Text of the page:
As a passionate cyclist, I really like it when someone asks for bike advice. Cycling is something I know a lot about–though probably not as much as Sal Khan.
Recently, a spin class enthusiast who was considering making the gigantic leap to outdoor cycling asked me whether it’s worth spending extra dollars on a super-light (“high-zoot”) bike.
While typing an enthusiastic e-response, a funny thing happened: I explained bike-buying by meshing it with getting (or giving) quality health care.
Here is how I answered the question about buying a bike. After each bike statement, I inserted the health care (HC) analogy.
Bike: Getting the right bike contributes significantly to the pleasure of riding.
HC: Getting the right health care contributes significantly to both quality and quantity of life.
Bike: You do not need the most expensive carbon bike–they are often uncomfortable, too twitchy and like expensive cars, depreciate immediately.
HC: You do not need the most expensive medical care. More than one study has shown that more care is not always better care. Specific examples of too much care include screening for low risk diseases, exposure to needless radiation and taking brand-name medicines when generics are sufficient.
Bike: On the other hand, I would not buy the least expensive bike. Clunky heavy bikes make it harder to enjoy riding. Crappy bikes provide less swoosh. Life is too short to roll lousy equipment.
HC: No right-minded person would argue that skimping on basic healthcare represents value. Pre-natal care, vaccinations, dental care, blood pressure checks and annual physical exams with a non-rushed doctor represent simple investments that are worthy of their nominal costs.
HC: In medical care, “medium” is usually best. In AF ablation, a medium amount of ablation seems to work best. Too few burns do not isolate the areas causing the problem, and too much ablation creates areas that perpetuate new rhythm problems (medical people call this pro-arrhythmia). Take Cancer therapy as another example of balancing how much to do. Giving inadequate chemo, or doing smaller surgery runs the risk of leaving portions of the tumor to spread, while infusing too much toxic medicine, or cutting too much out with surgery enhances the risk of making the treatment worse than the disease. Medium. Balance, Thoughtful. Not too much, not too little, just the right amount.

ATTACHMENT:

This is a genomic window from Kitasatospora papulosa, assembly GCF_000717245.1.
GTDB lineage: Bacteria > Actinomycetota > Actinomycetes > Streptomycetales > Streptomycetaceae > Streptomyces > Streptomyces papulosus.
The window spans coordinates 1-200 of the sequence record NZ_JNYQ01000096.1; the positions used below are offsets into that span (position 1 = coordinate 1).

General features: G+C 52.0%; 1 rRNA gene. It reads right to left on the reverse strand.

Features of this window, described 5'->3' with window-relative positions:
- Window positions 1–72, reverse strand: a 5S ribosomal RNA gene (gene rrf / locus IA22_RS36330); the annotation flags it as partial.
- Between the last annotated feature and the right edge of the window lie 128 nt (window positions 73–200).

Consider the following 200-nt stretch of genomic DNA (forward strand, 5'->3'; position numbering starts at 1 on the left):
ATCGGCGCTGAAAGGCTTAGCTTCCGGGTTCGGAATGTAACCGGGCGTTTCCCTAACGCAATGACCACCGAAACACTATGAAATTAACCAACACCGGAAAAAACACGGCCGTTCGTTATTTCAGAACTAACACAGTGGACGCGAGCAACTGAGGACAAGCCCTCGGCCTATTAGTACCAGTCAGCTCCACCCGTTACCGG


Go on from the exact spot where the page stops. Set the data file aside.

Bike: The most important thing about buying a bike is finding a bike shop to build a relationship with. You will need them if you keep riding. Bikes will require both preventative and interventional therapy. One shop may be a tad more expensive than another, but if they offer superior service, the extra money is well worth spending. I don’t haggle bike shop guys. On the contrary, I try to be the least irritating possible; I frequently bring them coffee
or pastries, and I offer positive remarks when the bike is working well.
HC: The most important thing about getting the best medical care is building a relationship with a doctor–or, as Dr Kevin Pho emphasizes in his healthcare reform piece published in today’s USA Today, a healthcare team. You will want a team that is available, affable and able. Your body and mind will need both preventative and interventional care. If you find a good team, you should work with them. Basic things like being on time, treating office staff with kindness, knowing your medicines, having a list of focused relevant questions, and paying your bill will make it more likely to get and maintain good care.
Bike: I find bike shop people likable because they are passionate craftsmen who hang a lot of self-esteem on their results. Though they are frequently grumpy and crusty on the outside, most are warm-hearted on the inside. They might snark to you that the bike would work better if you took basic care of it. Cleaning the chain, pumping up the tires and bringing the bike in for routine maintenance are basic things they expect you to do. And bike mechanics will not respond kindly to demands for repairs immediately—as if you are more important than other customers.
HC: Your medical team is entirely human. They will get grumpy if you come in with a poorly maintained body and expect an immediate fix. Even though (US) doctors still get get paid per encounter (or procedure), we can sense futility. Few of us want to keep stenting blockages in smokers, or prescribing blood pressure drugs in patients who will not exercise, or ablating arrhythmias that could be controlled with better sleep, stress management and fewer gin-and-tonics. Most doctors want our patients to do well with the least amount of treatment. Really. If we did fewer procedures, there would be more time for writing blogs.
Who knew that buying a bike would share such similarity with getting health care?